A particularly interesting recent study by Jack Buckley, Mark Schneider, and Yi Shang looks at the impact of the quality of school facilities on teacher retention in urban school districts. Using data from a survey of K-12 teachers in Washington, D.C., the study finds that quality of the school building plays an important role in a teacher's decision to leave his or her school. In fact, the authors claim that teachers frustration with rundown school buildings contributes more to teachers' decisions to leave than dissatisfaction with pay.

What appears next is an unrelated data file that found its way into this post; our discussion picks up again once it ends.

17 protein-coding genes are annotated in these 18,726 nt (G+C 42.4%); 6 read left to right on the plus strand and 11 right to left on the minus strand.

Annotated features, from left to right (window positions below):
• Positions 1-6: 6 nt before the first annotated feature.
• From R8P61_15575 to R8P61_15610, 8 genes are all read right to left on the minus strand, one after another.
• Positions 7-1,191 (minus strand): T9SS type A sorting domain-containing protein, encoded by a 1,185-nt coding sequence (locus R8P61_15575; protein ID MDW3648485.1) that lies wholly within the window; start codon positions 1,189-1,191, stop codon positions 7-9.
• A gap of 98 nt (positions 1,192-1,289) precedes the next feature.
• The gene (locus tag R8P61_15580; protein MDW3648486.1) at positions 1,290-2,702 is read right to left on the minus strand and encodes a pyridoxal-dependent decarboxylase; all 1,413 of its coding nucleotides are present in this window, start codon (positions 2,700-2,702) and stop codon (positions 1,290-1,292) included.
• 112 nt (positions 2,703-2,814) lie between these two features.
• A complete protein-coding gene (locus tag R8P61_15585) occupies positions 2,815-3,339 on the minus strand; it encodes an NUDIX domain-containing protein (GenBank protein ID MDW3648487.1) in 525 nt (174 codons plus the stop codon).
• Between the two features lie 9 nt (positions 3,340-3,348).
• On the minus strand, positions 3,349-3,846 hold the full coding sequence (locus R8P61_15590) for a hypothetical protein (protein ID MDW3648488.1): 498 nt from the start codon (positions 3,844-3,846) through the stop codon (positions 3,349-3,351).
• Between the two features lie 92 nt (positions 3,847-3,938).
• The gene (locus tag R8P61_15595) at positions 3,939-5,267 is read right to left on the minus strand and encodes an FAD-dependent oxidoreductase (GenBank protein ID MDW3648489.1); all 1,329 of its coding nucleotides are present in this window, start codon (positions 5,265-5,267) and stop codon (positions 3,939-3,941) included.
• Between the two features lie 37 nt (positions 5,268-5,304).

This study will surely resonate with anyone who has ever worked in the classroom. Buckley et al. review five environmental factors that have been shown to affect both teacher attrition and student achievement-- poor indoor air quality, inability to control classroom temperature, inadequate lighting, insufficient amount of natural light and excessive external noise. Of particular note, a study by the Heschong Mahone Group found that students with the most classroom daylight progressed 26% faster in one year on reading tests than students who received the least amount of natural light. Assuming the Heschong Mahone Group is not a skylight installation firm, that is a remarkable finding. Check out this study - it's brief and it offers an unusual perspective on teacher attrition and student achievement.